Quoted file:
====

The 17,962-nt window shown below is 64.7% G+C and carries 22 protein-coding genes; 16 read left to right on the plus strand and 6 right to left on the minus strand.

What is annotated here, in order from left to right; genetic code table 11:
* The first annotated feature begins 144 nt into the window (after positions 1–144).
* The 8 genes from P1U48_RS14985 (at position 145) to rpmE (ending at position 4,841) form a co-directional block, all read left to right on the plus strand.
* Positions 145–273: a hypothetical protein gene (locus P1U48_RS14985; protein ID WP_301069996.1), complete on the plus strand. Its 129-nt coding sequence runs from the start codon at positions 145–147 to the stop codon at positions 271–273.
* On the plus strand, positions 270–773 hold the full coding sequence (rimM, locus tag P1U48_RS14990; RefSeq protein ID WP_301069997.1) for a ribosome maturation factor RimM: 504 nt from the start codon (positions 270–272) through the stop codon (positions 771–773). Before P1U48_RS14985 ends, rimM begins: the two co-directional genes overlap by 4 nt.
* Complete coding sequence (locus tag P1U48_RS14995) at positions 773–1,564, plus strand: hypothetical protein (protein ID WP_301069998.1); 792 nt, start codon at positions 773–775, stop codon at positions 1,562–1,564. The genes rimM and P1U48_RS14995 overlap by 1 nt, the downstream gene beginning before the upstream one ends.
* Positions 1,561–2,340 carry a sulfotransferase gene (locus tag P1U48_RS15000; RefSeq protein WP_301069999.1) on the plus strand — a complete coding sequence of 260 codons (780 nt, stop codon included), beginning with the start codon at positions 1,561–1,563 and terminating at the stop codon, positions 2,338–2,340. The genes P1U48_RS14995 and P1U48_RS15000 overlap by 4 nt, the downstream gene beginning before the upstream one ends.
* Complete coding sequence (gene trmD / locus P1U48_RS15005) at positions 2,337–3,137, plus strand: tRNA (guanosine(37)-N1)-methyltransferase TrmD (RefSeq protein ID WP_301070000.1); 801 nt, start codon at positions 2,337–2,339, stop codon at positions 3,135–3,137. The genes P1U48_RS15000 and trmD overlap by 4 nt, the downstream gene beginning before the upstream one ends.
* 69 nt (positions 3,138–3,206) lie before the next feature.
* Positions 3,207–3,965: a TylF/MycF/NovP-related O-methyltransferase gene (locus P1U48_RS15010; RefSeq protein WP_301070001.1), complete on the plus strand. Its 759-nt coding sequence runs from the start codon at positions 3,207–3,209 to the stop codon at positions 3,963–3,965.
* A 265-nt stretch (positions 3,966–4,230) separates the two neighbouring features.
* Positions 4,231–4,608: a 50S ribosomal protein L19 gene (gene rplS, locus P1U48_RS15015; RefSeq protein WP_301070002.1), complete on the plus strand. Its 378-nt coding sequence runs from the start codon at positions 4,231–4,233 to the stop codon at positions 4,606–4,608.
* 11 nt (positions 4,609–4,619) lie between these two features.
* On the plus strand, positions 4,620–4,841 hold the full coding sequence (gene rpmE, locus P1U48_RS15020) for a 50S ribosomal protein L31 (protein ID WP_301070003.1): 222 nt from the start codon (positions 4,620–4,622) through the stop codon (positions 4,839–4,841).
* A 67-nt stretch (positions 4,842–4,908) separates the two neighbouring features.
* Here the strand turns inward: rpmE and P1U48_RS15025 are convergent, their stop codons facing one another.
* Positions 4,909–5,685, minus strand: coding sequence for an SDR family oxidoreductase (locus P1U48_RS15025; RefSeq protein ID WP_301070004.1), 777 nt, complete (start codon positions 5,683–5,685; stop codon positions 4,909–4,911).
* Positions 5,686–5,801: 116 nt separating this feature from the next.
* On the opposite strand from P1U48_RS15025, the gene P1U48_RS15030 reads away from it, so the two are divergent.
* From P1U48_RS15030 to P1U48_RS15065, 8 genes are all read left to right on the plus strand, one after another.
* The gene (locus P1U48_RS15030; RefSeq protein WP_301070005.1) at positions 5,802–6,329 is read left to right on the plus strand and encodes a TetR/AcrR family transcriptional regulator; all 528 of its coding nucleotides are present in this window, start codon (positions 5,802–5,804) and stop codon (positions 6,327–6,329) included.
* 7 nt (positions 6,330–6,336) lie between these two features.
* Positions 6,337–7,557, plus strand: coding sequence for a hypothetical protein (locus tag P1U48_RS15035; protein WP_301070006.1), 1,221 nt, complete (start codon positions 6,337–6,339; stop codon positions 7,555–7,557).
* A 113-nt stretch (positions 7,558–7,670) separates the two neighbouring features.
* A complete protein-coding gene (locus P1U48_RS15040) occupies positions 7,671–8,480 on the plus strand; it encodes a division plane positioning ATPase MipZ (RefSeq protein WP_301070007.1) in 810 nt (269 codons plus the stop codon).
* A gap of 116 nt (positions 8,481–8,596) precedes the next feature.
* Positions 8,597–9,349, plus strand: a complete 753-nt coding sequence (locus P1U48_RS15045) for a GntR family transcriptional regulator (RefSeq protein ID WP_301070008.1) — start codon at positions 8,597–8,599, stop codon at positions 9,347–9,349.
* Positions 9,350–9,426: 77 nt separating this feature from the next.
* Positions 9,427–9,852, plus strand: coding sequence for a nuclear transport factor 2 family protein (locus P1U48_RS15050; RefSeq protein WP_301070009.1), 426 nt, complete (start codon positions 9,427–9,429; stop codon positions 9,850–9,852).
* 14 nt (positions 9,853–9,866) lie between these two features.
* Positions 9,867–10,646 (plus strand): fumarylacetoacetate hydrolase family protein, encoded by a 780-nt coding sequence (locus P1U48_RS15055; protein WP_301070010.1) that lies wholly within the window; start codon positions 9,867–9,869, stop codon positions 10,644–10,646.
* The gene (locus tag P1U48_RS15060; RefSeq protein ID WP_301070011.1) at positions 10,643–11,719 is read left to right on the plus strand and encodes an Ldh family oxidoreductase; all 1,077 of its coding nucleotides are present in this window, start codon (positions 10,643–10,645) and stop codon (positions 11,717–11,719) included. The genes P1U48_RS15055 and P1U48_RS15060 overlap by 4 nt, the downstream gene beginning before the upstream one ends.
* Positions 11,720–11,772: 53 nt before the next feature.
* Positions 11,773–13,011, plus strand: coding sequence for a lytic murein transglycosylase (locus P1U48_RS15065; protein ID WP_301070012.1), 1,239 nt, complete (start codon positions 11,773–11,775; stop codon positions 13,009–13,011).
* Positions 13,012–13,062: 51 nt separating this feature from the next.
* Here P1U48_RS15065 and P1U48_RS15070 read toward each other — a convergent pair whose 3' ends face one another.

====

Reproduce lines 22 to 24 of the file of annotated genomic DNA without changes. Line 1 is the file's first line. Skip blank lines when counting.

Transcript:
* The gene (locus P1U48_RS15030; RefSeq protein WP_301070005.1) at positions 5,802–6,329 is read left to right on the plus strand and encodes a TetR/AcrR family transcriptional regulator; all 528 of its coding nucleotides are present in this window, start codon (positions 5,802–5,804) and stop codon (positions 6,327–6,329) included.
* 7 nt (positions 6,330–6,336) lie between these two features.
* Positions 6,337–7,557, plus strand: coding sequence for a hypothetical protein (locus tag P1U48_RS15035; protein WP_301070006.1), 1,221 nt, complete (start codon positions 6,337–6,339; stop codon positions 7,555–7,557).